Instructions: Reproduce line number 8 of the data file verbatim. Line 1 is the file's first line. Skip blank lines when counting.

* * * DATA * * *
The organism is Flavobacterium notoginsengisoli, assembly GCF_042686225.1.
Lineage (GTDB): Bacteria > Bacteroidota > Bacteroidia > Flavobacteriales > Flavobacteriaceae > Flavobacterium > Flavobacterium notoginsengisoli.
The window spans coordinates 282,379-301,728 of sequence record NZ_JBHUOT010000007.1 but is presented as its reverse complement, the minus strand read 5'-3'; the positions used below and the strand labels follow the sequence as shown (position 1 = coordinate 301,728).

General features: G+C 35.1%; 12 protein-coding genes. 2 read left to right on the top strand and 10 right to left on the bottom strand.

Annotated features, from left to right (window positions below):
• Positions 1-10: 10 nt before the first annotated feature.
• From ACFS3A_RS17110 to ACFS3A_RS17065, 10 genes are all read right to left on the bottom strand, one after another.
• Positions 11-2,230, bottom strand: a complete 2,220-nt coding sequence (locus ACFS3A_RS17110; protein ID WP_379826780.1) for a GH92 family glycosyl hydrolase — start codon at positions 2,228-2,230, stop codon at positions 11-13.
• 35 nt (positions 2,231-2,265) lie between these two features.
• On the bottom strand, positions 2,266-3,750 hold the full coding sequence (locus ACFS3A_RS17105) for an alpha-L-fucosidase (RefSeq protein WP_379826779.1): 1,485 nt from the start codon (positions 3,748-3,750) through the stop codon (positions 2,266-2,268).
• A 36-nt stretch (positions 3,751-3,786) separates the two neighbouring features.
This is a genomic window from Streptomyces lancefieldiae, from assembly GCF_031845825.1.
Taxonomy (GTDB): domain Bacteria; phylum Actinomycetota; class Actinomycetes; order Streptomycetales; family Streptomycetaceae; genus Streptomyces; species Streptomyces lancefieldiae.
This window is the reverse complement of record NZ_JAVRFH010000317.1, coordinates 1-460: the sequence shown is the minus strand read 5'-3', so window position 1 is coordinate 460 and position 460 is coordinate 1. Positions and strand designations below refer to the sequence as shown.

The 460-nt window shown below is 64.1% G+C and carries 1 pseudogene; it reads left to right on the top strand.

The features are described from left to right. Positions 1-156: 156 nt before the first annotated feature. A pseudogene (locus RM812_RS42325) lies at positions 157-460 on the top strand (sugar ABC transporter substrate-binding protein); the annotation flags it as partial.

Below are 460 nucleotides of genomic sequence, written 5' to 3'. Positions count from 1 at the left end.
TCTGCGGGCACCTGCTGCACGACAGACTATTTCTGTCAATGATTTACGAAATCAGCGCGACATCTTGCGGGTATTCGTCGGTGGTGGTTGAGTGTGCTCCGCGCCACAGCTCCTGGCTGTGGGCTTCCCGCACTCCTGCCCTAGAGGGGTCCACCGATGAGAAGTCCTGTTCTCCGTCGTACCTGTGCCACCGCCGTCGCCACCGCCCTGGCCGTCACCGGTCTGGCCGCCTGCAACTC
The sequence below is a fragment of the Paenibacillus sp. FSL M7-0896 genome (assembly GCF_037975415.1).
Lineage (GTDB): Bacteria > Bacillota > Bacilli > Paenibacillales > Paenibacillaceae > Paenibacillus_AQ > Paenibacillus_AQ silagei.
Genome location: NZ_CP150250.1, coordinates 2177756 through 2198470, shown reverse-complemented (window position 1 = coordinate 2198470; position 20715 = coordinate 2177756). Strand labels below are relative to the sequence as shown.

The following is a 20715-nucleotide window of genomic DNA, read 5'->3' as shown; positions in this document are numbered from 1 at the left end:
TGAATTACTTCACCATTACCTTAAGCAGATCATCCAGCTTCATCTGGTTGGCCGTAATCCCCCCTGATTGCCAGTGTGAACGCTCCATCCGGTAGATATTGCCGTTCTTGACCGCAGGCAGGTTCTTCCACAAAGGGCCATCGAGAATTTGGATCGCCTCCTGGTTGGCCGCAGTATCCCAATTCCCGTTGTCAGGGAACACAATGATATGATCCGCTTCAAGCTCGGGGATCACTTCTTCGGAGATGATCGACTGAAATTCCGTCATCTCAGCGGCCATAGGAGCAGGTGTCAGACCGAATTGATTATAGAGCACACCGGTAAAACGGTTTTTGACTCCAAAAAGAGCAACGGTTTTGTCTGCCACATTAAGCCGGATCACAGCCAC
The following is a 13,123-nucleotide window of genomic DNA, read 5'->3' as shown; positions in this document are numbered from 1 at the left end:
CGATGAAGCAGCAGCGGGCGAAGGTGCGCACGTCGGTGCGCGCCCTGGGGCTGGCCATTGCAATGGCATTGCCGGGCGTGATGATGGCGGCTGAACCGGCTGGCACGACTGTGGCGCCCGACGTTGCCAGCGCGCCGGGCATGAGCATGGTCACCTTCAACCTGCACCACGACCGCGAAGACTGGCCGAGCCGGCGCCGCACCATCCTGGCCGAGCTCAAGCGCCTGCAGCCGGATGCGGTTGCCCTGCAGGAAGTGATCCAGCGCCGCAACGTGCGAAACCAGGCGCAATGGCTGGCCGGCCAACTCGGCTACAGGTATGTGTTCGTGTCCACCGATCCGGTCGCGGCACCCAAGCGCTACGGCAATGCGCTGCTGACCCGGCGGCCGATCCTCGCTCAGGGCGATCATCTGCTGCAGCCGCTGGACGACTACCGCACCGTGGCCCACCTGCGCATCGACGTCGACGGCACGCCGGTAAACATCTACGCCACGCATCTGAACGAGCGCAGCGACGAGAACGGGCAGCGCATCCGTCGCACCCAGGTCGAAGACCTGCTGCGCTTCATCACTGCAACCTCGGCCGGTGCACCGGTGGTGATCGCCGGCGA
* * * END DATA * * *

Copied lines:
• Positions 11-2,230, bottom strand: a complete 2,220-nt coding sequence (locus ACFS3A_RS17110; protein ID WP_379826780.1) for a GH92 family glycosyl hydrolase — start codon at positions 2,228-2,230, stop codon at positions 11-13.